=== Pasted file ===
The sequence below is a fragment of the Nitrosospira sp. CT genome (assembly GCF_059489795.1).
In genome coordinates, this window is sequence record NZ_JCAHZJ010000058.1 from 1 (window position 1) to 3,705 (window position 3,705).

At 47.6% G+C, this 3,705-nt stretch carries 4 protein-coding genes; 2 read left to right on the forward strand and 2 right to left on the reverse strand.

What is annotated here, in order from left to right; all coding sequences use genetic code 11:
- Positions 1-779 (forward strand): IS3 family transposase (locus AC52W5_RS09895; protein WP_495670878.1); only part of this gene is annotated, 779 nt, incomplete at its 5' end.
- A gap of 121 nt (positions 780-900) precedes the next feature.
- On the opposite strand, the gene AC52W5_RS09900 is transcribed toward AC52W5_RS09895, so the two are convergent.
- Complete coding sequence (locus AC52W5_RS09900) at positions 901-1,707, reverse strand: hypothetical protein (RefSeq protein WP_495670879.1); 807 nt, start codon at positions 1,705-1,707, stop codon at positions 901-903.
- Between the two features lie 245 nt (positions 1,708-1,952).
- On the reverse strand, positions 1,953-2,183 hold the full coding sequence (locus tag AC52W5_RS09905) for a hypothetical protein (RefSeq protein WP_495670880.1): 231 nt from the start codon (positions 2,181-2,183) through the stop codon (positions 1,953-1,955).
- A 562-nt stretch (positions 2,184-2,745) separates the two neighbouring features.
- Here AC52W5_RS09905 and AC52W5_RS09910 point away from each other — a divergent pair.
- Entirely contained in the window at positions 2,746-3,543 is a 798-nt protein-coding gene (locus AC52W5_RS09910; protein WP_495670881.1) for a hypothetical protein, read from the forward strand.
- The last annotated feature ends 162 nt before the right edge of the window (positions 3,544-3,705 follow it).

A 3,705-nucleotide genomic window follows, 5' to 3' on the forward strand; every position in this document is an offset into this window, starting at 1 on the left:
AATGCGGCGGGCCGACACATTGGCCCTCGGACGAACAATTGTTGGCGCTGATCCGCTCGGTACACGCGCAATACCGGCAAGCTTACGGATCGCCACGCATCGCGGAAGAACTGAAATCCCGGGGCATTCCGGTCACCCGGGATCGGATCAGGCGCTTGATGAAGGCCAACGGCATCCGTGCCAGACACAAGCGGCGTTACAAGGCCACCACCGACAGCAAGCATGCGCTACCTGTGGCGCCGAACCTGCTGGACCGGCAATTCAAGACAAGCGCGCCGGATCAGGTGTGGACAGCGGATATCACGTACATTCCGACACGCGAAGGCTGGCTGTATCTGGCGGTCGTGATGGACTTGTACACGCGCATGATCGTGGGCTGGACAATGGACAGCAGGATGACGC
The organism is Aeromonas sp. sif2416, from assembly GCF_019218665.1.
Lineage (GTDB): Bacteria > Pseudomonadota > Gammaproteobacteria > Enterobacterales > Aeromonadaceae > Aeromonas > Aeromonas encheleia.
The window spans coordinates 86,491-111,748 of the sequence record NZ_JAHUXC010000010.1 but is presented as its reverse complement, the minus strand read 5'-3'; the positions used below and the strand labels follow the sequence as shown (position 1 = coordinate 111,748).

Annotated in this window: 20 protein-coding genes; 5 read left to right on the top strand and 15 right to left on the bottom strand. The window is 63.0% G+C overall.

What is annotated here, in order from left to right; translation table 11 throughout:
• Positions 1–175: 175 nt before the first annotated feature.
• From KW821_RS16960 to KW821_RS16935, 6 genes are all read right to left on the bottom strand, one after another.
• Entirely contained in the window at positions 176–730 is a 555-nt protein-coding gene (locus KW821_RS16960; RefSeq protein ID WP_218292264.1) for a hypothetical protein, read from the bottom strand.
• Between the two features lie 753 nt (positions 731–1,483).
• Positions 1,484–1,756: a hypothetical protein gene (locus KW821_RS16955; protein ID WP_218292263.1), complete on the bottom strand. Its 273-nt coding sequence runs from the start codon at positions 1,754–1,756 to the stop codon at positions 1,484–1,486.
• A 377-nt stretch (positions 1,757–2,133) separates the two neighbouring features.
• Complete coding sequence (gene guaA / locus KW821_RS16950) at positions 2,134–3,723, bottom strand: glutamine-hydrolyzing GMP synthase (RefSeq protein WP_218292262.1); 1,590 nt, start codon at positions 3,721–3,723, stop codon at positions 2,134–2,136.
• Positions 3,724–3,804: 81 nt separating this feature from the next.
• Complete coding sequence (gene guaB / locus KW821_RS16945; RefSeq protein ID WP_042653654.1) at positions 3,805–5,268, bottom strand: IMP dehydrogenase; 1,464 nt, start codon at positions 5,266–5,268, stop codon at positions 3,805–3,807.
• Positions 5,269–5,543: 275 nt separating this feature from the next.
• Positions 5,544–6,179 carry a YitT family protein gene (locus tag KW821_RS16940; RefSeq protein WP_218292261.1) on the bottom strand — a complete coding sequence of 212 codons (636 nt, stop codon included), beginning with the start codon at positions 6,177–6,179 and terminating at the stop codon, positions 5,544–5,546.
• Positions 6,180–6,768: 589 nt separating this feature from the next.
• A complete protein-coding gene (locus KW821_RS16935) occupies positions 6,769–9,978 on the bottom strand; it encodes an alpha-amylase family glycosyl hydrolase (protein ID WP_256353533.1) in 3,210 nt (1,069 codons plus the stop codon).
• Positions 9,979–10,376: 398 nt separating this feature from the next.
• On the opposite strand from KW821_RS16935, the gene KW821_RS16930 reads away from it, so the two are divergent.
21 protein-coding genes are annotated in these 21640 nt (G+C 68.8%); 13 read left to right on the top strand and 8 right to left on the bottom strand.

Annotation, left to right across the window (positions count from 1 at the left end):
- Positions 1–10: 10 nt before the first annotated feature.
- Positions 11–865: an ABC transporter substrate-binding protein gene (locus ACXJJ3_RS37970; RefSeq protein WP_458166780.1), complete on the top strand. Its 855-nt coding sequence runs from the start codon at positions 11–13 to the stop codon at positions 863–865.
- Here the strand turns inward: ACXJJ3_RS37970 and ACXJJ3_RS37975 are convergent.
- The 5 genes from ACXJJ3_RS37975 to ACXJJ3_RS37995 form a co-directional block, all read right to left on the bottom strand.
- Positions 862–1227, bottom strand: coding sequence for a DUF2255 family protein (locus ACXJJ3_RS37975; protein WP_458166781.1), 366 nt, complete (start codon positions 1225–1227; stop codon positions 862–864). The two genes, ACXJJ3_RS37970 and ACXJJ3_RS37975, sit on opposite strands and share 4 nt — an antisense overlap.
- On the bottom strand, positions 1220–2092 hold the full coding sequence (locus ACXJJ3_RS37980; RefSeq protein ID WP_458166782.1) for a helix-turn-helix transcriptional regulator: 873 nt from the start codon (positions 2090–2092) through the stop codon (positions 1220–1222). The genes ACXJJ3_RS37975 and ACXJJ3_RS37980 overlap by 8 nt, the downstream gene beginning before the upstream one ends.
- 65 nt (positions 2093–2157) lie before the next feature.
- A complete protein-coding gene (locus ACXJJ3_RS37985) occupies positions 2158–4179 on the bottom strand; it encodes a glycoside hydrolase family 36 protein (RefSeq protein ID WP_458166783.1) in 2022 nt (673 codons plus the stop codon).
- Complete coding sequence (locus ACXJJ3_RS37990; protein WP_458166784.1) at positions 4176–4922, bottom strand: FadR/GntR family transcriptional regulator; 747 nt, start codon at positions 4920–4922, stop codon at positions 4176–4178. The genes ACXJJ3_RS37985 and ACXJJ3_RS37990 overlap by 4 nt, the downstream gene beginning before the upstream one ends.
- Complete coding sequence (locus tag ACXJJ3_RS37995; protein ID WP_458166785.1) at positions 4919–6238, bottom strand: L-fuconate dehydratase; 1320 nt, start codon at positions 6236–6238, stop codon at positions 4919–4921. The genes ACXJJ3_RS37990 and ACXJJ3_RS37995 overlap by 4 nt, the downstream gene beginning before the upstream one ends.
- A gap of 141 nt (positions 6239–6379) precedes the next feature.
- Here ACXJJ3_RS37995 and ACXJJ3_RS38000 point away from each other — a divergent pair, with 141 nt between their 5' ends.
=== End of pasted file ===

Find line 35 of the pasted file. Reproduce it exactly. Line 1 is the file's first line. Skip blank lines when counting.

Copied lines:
• Positions 9,979–10,376: 398 nt separating this feature from the next.